April 1 in the U.S. is celebrated as “April Fools’ Day.” It’s a day on which people traditionally play funny tricks and pranks on each other. The pranks can range from the simple to the incredibly complex and well-planned, but they’re almost always ended with the prankster yelling, “April Fools!”
Some newspapers and companies make an art of the April Fools’ Day prank, leaking false information or writing fake articles as a joke. The Museum of Hoaxes has a list of the top 100 pranks of all time, including my personal favorite:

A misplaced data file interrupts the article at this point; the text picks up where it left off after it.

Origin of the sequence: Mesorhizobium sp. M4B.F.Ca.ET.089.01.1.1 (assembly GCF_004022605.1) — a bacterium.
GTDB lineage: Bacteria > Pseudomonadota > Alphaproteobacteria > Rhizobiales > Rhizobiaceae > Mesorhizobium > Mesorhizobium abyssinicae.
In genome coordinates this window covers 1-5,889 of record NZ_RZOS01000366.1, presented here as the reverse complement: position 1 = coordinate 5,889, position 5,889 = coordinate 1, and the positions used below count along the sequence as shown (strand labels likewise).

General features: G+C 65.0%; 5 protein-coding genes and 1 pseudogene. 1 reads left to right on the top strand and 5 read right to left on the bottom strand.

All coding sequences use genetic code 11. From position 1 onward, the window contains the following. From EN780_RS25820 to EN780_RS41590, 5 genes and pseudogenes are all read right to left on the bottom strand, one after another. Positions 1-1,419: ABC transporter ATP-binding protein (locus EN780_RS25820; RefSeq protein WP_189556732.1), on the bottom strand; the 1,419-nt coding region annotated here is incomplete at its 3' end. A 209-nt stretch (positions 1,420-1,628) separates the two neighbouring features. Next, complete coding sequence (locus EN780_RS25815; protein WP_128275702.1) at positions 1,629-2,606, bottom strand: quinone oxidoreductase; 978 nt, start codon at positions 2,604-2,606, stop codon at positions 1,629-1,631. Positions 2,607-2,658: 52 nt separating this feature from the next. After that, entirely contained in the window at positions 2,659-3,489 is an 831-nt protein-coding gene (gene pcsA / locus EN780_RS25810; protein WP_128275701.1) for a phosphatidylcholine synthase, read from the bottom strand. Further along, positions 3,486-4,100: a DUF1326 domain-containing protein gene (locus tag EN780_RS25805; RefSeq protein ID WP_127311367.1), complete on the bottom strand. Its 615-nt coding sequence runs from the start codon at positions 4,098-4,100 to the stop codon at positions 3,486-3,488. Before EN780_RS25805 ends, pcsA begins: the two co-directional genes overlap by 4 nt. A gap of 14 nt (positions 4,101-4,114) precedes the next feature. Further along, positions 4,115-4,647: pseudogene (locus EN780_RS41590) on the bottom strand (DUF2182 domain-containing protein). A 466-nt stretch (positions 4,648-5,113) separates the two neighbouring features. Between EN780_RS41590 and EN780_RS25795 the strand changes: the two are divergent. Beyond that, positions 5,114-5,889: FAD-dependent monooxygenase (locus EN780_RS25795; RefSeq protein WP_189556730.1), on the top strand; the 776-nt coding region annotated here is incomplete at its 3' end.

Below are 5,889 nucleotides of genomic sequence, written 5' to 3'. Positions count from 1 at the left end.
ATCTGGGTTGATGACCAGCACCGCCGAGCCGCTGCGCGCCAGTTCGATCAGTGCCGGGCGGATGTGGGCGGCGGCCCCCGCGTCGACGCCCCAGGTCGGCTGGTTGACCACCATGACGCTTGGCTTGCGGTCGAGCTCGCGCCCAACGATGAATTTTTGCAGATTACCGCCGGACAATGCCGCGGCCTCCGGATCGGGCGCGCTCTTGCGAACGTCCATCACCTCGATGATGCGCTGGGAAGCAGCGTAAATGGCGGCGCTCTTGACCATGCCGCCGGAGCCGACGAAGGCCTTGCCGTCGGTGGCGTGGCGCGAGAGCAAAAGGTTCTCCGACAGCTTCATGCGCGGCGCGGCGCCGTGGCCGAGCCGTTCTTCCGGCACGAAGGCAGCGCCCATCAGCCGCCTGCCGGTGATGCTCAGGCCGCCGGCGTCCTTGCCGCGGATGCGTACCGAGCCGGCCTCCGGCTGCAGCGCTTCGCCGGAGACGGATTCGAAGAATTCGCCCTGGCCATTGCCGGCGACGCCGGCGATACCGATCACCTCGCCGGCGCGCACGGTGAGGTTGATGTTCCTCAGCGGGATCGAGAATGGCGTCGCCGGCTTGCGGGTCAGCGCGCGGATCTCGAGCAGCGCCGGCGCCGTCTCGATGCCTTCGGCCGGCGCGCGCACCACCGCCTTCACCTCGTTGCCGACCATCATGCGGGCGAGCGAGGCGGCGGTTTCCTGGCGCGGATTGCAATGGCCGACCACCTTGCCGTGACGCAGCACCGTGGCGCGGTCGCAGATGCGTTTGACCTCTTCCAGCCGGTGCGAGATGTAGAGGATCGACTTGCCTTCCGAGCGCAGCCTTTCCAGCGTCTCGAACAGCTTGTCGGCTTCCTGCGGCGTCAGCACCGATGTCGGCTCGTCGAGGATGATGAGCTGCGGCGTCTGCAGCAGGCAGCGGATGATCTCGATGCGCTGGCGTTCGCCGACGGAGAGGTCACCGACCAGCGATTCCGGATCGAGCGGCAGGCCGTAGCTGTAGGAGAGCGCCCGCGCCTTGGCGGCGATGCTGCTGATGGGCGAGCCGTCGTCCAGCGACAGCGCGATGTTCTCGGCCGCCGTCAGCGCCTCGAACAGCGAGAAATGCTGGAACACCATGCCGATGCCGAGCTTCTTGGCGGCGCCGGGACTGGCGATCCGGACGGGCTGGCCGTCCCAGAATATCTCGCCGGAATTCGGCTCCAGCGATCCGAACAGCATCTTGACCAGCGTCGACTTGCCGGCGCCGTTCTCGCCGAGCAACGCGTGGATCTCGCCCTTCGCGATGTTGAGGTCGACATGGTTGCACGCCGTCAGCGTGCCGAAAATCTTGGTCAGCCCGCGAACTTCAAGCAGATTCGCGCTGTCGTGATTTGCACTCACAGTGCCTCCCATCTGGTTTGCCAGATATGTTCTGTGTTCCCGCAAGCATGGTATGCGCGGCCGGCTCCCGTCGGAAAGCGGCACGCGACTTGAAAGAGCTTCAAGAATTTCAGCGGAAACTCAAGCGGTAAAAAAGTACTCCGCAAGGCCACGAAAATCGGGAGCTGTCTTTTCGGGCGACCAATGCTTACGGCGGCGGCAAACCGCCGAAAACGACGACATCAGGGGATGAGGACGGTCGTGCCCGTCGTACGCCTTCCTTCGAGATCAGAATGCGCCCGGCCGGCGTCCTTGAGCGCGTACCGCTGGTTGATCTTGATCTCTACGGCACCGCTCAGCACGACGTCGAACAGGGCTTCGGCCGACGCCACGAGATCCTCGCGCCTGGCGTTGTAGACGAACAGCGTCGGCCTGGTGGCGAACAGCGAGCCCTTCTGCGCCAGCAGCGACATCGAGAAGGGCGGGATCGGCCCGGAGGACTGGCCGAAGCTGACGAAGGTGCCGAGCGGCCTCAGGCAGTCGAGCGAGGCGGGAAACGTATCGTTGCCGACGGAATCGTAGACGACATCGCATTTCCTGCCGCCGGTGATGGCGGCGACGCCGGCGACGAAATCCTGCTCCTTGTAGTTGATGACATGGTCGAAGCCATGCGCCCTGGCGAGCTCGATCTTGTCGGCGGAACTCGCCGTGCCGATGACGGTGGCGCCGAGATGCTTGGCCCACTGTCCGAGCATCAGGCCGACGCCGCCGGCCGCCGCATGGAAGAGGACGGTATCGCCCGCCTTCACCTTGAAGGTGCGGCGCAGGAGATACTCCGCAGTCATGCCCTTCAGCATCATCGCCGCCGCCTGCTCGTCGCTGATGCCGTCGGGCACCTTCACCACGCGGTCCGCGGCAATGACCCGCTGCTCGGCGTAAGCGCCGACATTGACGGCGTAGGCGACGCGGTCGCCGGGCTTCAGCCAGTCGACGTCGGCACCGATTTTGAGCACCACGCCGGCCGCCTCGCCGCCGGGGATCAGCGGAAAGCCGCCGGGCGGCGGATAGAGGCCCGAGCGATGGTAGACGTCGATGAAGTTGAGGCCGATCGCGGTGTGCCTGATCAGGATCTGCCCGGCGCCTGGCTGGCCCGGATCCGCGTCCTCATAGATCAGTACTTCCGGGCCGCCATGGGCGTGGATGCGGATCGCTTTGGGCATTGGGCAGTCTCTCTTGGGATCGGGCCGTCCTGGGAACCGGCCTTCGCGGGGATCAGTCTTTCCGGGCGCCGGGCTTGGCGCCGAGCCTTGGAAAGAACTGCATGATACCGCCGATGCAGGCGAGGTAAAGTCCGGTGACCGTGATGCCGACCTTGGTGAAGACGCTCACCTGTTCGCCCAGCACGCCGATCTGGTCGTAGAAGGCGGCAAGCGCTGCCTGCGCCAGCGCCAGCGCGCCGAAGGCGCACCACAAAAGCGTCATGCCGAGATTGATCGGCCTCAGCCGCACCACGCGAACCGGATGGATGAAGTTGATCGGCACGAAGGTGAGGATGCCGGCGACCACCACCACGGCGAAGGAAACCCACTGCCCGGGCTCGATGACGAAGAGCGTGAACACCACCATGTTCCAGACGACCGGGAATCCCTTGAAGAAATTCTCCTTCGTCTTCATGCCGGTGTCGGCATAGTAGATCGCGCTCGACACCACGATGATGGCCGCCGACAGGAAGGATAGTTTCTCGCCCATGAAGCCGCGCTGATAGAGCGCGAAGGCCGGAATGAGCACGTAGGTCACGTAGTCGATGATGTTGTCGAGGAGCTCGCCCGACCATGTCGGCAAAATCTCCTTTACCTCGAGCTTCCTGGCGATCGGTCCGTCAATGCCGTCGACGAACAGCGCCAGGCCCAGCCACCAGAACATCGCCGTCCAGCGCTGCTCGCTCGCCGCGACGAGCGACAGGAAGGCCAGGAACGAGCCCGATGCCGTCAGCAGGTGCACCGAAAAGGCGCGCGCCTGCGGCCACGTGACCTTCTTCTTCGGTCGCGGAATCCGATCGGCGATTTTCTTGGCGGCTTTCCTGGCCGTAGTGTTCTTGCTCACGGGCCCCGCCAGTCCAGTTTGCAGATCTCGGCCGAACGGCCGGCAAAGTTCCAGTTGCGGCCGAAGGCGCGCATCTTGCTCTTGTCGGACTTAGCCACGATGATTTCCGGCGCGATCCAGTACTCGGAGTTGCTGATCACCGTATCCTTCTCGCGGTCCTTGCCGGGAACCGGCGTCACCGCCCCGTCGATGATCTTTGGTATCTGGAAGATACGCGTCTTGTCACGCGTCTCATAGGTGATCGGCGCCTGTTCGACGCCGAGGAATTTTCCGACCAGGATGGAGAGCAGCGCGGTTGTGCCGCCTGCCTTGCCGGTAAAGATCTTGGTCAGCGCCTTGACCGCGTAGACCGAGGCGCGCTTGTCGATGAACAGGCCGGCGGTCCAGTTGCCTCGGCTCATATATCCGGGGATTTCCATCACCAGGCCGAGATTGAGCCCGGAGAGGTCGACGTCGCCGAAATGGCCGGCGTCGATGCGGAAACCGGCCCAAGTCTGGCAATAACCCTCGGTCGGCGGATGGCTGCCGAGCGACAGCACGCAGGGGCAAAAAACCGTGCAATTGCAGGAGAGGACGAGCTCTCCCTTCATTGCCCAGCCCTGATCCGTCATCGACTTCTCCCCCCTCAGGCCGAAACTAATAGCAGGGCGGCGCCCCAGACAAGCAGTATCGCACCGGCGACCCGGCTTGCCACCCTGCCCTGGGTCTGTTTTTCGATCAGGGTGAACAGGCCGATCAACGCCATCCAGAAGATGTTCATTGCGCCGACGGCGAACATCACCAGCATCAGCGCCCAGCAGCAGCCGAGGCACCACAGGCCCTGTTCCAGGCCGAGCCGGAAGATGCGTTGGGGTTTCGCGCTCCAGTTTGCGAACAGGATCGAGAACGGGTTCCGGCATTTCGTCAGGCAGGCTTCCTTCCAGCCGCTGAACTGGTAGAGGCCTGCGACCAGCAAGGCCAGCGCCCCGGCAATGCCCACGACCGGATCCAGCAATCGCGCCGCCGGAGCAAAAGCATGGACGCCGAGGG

The British astronomer Patrick Moore announced on BBC Radio 2 that at 9:47 AM a once-in-a-lifetime astronomical event was going to occur that listeners could experience in their very own homes. The planet Pluto would pass behind Jupiter, temporarily causing a gravitational alignment that would counteract and lessen the Earth’s own gravity. Moore told his listeners that if they jumped in the air at the exact moment that this planetary alignment occurred, they would experience a strange floating sensation. When 9:47 AM arrived, BBC2 began to receive hundreds of phone calls from listeners claiming to have felt the sensation. One woman even reported that she and her eleven friends had risen from their chairs and floated around the room.